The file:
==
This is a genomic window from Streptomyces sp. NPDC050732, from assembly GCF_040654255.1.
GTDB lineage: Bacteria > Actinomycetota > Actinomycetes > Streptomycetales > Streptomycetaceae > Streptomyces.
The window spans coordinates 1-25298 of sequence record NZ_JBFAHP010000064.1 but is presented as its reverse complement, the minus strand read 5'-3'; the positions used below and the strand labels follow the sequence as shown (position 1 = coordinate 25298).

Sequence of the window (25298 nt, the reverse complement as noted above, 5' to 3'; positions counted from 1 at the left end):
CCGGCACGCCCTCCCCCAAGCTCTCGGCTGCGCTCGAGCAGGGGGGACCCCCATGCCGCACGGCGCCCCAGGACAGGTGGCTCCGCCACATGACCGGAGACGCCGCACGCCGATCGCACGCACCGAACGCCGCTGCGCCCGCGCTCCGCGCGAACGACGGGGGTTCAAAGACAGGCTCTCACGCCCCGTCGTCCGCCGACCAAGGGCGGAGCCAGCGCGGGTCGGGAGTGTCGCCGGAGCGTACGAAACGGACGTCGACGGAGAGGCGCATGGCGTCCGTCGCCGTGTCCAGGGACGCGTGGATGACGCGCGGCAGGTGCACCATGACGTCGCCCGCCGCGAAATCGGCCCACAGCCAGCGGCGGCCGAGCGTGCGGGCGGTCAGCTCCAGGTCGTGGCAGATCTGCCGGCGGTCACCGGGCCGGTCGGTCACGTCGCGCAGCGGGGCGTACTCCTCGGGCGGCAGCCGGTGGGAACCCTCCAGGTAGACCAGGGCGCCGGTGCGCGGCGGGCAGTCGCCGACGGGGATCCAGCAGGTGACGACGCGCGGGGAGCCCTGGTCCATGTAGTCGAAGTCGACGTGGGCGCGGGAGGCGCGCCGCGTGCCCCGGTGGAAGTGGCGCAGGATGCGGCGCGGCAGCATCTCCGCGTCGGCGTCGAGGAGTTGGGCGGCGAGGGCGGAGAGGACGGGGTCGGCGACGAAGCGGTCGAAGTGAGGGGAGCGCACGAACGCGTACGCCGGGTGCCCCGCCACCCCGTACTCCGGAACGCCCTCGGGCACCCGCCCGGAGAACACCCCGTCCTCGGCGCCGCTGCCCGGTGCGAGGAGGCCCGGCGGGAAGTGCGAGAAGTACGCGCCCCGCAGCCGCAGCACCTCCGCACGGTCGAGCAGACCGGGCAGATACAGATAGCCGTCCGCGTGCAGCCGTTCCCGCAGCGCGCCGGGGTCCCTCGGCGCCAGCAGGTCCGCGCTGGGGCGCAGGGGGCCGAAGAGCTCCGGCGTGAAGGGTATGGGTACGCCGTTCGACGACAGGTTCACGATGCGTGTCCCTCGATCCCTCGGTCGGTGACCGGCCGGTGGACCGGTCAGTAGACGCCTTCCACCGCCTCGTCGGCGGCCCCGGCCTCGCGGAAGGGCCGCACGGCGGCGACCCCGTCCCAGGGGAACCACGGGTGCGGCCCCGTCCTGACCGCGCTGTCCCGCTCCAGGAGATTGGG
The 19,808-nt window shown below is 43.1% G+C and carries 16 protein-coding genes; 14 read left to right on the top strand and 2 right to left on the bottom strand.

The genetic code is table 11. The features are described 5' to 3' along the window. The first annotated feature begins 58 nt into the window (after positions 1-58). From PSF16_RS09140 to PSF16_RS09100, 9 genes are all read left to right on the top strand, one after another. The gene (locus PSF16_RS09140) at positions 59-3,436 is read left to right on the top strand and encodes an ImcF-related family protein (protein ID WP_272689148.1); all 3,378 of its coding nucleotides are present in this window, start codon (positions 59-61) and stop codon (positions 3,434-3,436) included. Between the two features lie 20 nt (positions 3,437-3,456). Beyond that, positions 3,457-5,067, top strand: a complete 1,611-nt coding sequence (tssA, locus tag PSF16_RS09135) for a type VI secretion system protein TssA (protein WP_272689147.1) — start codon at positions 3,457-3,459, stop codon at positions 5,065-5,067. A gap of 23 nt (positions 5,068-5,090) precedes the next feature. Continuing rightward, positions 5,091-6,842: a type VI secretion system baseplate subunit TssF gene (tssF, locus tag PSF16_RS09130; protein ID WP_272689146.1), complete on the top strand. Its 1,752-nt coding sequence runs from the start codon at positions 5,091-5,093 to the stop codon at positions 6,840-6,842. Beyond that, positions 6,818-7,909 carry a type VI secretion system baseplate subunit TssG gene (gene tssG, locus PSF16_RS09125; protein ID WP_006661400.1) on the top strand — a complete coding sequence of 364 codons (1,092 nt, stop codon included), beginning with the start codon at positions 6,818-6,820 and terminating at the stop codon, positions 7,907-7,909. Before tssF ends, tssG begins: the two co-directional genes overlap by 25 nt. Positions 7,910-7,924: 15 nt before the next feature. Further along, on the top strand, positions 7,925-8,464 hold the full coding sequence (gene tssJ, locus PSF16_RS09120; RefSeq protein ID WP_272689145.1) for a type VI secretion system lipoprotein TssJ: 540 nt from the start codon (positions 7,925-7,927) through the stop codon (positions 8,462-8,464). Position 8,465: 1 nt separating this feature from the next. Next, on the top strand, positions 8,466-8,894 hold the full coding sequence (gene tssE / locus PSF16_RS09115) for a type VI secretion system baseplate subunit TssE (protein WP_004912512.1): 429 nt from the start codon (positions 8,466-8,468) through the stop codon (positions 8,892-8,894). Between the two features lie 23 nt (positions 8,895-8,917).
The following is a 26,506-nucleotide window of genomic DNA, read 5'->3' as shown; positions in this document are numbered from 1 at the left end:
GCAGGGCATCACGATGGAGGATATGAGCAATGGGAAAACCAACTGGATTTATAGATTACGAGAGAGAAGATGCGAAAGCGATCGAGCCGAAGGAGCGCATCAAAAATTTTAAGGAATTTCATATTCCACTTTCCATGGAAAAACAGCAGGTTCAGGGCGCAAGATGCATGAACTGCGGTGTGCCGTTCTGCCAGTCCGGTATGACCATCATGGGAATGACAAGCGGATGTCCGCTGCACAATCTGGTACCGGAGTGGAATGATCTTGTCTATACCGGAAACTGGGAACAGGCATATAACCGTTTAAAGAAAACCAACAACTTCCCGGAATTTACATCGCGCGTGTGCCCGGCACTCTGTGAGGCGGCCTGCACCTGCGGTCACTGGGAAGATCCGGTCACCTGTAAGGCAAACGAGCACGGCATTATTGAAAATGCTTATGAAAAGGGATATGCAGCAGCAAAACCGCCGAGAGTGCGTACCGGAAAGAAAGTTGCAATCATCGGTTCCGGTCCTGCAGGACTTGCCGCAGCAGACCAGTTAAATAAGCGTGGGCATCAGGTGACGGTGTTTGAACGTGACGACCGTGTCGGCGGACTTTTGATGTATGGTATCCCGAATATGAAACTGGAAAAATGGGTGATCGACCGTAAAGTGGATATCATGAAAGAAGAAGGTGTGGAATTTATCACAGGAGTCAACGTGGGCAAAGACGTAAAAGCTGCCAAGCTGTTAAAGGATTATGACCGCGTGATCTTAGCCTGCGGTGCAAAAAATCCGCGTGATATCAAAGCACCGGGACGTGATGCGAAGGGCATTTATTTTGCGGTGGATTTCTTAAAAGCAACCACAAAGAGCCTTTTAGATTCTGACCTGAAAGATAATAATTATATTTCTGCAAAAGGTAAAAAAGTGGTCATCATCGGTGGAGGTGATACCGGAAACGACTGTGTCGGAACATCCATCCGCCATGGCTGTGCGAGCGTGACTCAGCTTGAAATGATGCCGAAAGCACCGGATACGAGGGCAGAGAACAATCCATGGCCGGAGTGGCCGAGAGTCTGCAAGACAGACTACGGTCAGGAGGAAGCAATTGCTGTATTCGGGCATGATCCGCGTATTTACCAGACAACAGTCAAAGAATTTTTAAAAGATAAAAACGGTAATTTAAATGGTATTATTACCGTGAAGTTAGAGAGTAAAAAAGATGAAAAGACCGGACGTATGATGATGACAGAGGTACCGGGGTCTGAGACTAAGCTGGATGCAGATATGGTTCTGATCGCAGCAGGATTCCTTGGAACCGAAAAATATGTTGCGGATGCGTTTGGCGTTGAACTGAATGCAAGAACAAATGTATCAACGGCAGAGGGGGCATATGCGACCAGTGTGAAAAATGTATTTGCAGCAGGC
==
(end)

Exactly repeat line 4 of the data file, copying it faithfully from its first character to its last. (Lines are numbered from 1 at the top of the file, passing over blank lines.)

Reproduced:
Sequence of the window (25298 nt, the reverse complement as noted above, 5' to 3'; positions counted from 1 at the left end):